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June 3, 2010 at 8:00 AM

D8: Microsoft’s Ballmer, Ozzie on iPad vs PC, apps on Bing

RANCHO PALOS VERDES, Calif. — Walt Mossberg is interviewing Microsoft Chief Executive Steve Ballmer and Chief Software Architect Ray Ozzie here at the All Things Digital conference. Mossberg started it off asking Ballmer about the economy, but the conversation heated up when they came around to competition with Apple and Google.

Mossberg also elicited a bit of news from Ozzie, who confirmed that Microsoft is considering letting other companies integrate applications into its Bing search engine.

“That’s something we’d like to experiment with. We’re doing it in maps right now,” Ozzie said.

Facing a room full of iPad users who heard Steve Jobs on Tuesday predict a fading PC market, Ballmer said “the real question is, what’s a PC?”

Is the iPad a PC? Mossberg asked.

“Sure, of course, it is. It’s a different form factor of PC,” Ballmer said.

The PC business will continue to grow but the design, size and weight of the devices will change, Ballmer said.

“I think people are going to be using PCs in greater and greater number for years to come,” he said. “I think PCs are going to continue to shift in form factor …. They’ll get smaller and lighter, some of them will have a keyboard, some of them won’t have a keyboard.”

Ballmer said the iPad is “a flat device where you can buy a docking station — you can dock it and start turning it back into a PC,” he said.

PCs can also be flat, he continued.

“Are these really separate categories? No these are one category where you’ve got a different cut at the form factor.”

Looking ahead, Ballmer said the discussion “won’t be about Mac and PC anymore. It will be about the thing that replaced the Mac.”

It’s not clear that there will be one general purpose computing device, Ballmer said. Nor does he think “the whole world will be able to afford five devices per person. Maybe in the bubble of Terranea,” he said, referring to the swanky resort where the conference is taking place.

Ballmer also fired back at Jobs’ characterization of PCs becoming the equivalent of trucks, saying Windows computers will continue to appeal to the masses.

“There may be a reason why they call them Mac trucks, but Windows machines are not going to be trucks,” he said.

Asked about Google developing new operating systems, Ballmer said he’s perplexed about Google’s decision to create both the Android and Chrome operating systems simultaneously.

“The other guy’s trying to start incoherent. Talk to them,” he said.

Ballmer was candid about how Microsoft fumbled its strong position in the phone business, which he’s now directly overseeing, saying it was the result of poor execution. He told Mossberg that Microsoft’s phone business has been overhauled, similar to the way its Windows business was sorted after the Vista debacle, and is better positioned with the new version of the phone platform going on sale this fall.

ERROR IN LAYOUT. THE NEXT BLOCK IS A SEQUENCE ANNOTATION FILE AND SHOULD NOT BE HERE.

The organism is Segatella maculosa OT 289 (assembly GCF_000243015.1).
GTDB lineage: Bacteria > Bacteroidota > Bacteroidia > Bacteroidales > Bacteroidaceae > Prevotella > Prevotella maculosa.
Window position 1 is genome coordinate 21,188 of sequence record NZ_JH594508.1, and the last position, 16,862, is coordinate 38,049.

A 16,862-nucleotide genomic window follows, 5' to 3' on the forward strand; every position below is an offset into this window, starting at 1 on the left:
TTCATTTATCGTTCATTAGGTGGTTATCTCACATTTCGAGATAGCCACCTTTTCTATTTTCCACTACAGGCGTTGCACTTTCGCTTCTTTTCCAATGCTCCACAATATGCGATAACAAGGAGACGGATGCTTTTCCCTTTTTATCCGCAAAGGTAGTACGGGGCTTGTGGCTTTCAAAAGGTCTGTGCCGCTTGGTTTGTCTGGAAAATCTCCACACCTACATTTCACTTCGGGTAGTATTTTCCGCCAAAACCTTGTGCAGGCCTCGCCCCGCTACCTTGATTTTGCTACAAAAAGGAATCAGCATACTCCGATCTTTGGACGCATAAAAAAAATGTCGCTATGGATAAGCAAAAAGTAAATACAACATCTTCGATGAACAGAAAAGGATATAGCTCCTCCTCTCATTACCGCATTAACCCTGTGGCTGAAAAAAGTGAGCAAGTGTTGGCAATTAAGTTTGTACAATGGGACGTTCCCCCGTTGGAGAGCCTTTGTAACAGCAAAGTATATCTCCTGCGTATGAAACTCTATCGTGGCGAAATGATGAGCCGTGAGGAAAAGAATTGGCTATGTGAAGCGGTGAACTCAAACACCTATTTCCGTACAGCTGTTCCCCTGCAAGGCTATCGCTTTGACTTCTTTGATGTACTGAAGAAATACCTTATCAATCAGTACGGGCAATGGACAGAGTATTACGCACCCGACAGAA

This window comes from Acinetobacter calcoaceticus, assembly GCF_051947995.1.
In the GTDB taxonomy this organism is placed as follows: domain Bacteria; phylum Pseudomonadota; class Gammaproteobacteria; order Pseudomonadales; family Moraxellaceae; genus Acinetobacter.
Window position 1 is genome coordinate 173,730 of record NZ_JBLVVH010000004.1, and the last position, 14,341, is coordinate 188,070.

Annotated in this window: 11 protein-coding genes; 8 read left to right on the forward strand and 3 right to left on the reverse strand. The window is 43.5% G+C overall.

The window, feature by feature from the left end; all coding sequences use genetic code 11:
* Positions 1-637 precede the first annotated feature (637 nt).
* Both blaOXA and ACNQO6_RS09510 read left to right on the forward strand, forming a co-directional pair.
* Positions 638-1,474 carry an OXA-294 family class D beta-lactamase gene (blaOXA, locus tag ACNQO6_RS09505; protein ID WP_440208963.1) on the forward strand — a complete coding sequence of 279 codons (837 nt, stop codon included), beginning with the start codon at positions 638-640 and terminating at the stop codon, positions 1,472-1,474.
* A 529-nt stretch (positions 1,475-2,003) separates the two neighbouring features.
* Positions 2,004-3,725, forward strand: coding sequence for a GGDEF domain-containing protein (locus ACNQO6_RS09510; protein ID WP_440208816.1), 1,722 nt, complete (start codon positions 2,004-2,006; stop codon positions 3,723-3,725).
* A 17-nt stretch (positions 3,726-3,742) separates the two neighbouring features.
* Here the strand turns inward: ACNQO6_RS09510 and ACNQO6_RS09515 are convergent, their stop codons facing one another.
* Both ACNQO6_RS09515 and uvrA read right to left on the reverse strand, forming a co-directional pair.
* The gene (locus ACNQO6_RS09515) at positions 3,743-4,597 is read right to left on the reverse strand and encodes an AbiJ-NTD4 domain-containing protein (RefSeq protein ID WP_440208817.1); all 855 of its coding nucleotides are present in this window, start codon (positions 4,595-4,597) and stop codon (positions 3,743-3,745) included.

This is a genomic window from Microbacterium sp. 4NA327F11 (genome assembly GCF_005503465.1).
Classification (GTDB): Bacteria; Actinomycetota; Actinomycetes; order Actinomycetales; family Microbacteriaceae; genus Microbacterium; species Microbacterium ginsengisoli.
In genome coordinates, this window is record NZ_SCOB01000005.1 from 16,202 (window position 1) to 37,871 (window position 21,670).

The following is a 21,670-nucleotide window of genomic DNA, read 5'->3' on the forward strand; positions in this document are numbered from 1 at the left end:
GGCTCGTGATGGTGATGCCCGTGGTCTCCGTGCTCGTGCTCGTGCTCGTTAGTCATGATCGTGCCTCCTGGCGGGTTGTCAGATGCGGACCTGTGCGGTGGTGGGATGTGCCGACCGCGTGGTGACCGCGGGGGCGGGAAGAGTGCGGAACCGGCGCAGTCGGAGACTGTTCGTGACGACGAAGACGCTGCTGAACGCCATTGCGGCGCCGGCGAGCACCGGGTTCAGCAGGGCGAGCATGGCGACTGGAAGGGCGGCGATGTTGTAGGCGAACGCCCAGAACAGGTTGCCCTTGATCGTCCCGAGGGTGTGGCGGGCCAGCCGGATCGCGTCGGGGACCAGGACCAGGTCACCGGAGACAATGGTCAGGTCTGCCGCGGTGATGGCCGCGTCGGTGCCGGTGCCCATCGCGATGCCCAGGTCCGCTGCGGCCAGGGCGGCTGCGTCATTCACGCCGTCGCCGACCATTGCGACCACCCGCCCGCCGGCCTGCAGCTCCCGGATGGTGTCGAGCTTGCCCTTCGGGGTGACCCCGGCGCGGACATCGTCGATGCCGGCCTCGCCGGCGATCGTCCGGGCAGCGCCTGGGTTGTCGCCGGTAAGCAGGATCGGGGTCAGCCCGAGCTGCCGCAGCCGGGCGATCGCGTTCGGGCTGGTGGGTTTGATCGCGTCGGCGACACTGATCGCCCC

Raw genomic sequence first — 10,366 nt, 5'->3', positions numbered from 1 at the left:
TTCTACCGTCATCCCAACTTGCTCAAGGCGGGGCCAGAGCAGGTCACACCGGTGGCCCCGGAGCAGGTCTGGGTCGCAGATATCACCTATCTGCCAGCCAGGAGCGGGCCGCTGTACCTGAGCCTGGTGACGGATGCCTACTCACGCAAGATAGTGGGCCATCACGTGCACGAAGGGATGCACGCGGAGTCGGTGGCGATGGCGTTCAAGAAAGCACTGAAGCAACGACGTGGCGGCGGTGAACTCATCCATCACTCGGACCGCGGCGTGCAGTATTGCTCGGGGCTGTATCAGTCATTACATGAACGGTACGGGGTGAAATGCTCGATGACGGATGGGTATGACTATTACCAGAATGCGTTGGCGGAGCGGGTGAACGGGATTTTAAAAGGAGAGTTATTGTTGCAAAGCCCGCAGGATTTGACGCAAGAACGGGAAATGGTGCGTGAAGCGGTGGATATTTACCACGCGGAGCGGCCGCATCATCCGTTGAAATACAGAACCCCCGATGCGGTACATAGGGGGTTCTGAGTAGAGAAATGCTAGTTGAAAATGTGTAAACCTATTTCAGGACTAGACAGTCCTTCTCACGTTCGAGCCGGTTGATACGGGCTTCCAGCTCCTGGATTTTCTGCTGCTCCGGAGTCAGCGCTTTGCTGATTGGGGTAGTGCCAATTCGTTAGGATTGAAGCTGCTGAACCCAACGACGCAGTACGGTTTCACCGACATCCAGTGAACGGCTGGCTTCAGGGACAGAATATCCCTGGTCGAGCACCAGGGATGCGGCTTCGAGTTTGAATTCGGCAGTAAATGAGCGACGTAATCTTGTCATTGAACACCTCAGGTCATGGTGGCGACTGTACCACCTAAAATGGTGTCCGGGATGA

“What do you mean about learning the value of excellent execution?” Mossberg said.

“We missed a whole cycle,” Ballmer said.

“We had to do a little cleanup, change things around a little bit in big Windows,” he explained. “We’ve done a little bit of the same in mobile. You can’t just say innovation is all about going off into the ivory tower. It’s also about good, consistent engineering.”

Ballmer said Microsoft may benefit from the “dynamic” phone market, in which market leadership has shifted several times over the last five or six years.

Mossberg began the conversation by asking Ballmer about the state of the economy and Ozzie about cloud computing.

“I would say developed world, things have come off the lows for sure,” Ballmer said. “I think our industry is even more revved up about how good the economy is than maybe some others but we’ve all been in a good product cycle.” He added that “we’ve started to see some comeback in business spending.”

Ozzie said the new environment, with sharing material online, connected devices and common standards for sharing, is prompting changes in the way products are developed at Microsoft. He’s going to different product groups and asking them to “re-pivot around specifically what people are using that product for.”

“In essence I think the real opportunity is for us to say for all the different solutions …. how do we re-pivot to the cloud and think about this centralized view to the solution,” he said.

Although there is different rhetoric around cloud computing, Ballmer said companies are actually pursuing a pretty similar vision of computing with “smart” devices like PCs and phones still handling a lot of processing and storage.

“When people say ‘I love HTML5 …. They’re saying they actually like a pretty rich processing storage, graphics engine that runs down on the client,” Ballmer said.

“At the end of the day, I think actually the worlds we’re talking about is driven from the cloud out but it’s smart cloud talking to mostly smart devices – phones, PCs, TVs – and apps that execute locally but are controlled and kind of seamlessly integrate with the cloud,” he said.

Comments | Topics: Billionaire techies, cloud computing, D conference


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